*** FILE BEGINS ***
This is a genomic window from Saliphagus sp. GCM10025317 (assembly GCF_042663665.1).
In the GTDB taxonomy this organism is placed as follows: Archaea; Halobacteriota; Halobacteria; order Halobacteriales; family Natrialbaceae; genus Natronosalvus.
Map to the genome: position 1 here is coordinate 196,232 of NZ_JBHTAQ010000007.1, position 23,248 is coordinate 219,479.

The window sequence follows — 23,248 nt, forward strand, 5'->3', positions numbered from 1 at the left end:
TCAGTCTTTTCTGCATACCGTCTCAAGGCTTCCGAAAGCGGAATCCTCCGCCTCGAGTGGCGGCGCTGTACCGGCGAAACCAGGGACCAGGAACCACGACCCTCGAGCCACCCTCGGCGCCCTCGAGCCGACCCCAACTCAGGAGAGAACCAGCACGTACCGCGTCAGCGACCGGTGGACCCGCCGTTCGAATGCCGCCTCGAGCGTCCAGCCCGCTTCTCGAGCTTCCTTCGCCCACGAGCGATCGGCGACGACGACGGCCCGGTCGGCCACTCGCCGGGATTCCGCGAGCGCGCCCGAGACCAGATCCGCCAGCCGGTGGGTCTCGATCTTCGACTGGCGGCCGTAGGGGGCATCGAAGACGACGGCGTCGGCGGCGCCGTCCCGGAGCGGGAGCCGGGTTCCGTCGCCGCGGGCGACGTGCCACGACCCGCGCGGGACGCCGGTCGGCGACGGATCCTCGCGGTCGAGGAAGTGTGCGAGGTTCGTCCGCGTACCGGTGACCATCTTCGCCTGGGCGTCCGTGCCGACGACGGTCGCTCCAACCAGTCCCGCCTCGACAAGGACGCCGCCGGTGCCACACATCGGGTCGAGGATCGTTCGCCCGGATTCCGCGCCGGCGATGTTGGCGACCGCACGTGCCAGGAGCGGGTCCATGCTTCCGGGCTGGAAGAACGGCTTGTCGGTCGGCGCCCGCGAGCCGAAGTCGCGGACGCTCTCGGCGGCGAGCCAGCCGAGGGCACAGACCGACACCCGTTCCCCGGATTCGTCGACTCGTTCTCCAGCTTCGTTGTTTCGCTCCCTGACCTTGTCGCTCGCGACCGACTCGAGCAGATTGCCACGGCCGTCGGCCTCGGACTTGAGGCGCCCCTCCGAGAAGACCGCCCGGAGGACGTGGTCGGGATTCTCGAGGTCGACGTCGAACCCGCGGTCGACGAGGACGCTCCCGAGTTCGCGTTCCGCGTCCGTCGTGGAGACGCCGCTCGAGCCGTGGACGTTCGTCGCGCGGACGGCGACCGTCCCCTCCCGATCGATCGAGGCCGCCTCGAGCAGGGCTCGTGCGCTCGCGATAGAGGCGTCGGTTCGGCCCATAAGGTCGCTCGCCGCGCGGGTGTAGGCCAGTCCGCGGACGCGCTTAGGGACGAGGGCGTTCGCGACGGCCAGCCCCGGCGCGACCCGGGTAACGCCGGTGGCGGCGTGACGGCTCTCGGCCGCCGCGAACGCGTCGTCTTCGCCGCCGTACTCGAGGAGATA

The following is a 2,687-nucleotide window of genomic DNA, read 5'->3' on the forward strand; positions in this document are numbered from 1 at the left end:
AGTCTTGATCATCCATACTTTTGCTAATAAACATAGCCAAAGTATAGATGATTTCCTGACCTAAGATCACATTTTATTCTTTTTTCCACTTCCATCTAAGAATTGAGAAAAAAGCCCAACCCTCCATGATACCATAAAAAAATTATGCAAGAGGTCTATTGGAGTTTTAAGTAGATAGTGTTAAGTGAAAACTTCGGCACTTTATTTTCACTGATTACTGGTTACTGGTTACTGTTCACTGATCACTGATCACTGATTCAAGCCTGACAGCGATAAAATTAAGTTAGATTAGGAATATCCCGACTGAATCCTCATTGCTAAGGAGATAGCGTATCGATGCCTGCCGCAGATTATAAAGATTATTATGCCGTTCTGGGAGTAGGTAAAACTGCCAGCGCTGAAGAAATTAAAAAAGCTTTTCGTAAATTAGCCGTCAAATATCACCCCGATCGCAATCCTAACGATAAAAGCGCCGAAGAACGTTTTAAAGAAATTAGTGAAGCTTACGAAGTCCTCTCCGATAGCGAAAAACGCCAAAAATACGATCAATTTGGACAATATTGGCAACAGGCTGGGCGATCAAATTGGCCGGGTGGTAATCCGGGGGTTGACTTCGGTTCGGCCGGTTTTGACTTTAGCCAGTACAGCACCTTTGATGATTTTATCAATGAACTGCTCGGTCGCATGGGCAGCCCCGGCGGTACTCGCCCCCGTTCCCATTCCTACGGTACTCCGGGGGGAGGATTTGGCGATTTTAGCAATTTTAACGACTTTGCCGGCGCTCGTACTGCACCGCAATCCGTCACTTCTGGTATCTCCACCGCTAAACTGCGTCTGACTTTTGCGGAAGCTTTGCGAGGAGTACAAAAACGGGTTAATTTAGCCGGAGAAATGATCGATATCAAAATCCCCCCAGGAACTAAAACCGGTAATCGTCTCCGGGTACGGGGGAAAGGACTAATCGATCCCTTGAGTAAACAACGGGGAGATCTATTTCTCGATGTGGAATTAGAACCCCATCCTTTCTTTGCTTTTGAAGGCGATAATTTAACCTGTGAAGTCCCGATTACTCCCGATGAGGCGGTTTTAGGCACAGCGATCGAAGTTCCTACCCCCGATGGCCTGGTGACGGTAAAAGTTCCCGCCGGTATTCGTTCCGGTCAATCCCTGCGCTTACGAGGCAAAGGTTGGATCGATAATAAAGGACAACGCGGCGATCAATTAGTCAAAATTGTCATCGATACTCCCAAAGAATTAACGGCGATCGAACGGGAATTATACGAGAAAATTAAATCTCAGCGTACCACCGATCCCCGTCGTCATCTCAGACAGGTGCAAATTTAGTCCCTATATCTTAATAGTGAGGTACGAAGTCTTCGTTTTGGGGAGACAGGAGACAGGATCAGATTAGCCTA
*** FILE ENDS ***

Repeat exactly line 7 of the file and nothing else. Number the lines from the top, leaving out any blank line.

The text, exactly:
AGTCTTGATCATCCATACTTTTGCTAATAAACATAGCCAAAGTATAGATGATTTCCTGACCTAAGATCACATTTTATTCTTTTTTCCACTTCCATCTAAGAATTGAGAAAAAAGCCCAACCCTCCATGATACCATAAAAAAATTATGCAAGAGGTCTATTGGAGTTTTAAGTAGATAGTGTTAAGTGAAAACTTCGGCACTTTATTTTCACTGATTACTGGTTACTGGTTACTGTTCACTGATCACTGATCACTGATTCAAGCCTGACAGCGATAAAATTAAGTTAGATTAGGAATATCCCGACTGAATCCTCATTGCTAAGGAGATAGCGTATCGATGCCTGCCGCAGATTATAAAGATTATTATGCCGTTCTGGGAGTAGGTAAAACTGCCAGCGCTGAAGAAATTAAAAAAGCTTTTCGTAAATTAGCCGTCAAATATCACCCCGATCGCAATCCTAACGATAAAAGCGCCGAAGAACGTTTTAAAGAAATTAGTGAAGCTTACGAAGTCCTCTCCGATAGCGAAAAACGCCAAAAATACGATCAATTTGGACAATATTGGCAACAGGCTGGGCGATCAAATTGGCCGGGTGGTAATCCGGGGGTTGACTTCGGTTCGGCCGGTTTTGACTTTAGCCAGTACAGCACCTTTGATGATTTTATCAATGAACTGCTCGGTCGCATGGGCAGCCCCGGCGGTACTCGCCCCCGTTCCCATTCCTACGGTACTCCGGGGGGAGGATTTGGCGATTTTAGCAATTTTAACGACTTTGCCGGCGCTCGTACTGCACCGCAATCCGTCACTTCTGGTATCTCCACCGCTAAACTGCGTCTGACTTTTGCGGAAGCTTTGCGAGGAGTACAAAAACGGGTTAATTTAGCCGGAGAAATGATCGATATCAAAATCCCCCCAGGAACTAAAACCGGTAATCGTCTCCGGGTACGGGGGAAAGGACTAATCGATCCCTTGAGTAAACAACGGGGAGATCTATTTCTCGATGTGGAATTAGAACCCCATCCTTTCTTTGCTTTTGAAGGCGATAATTTAACCTGTGAAGTCCCGATTACTCCCGATGAGGCGGTTTTAGGCACAGCGATCGAAGTTCCTACCCCCGATGGCCTGGTGACGGTAAAAGTTCCCGCCGGTATTCGTTCCGGTCAATCCCTGCGCTTACGAGGCAAAGGTTGGATCGATAATAAAGGACAACGCGGCGATCAATTAGTCAAAATTGTCATCGATACTCCCAAAGAATTAACGGCGATCGAACGGGAATTATACGAGAAAATTAAATCTCAGCGTACCACCGATCCCCGTCGTCATCTCAGACAGGTGCAAATTTAGTCCCTATATCTTAATAGTGAGGTACGAAGTCTTCGTTTTGGGGAGACAGGAGACAGGATCAGATTAGCCTA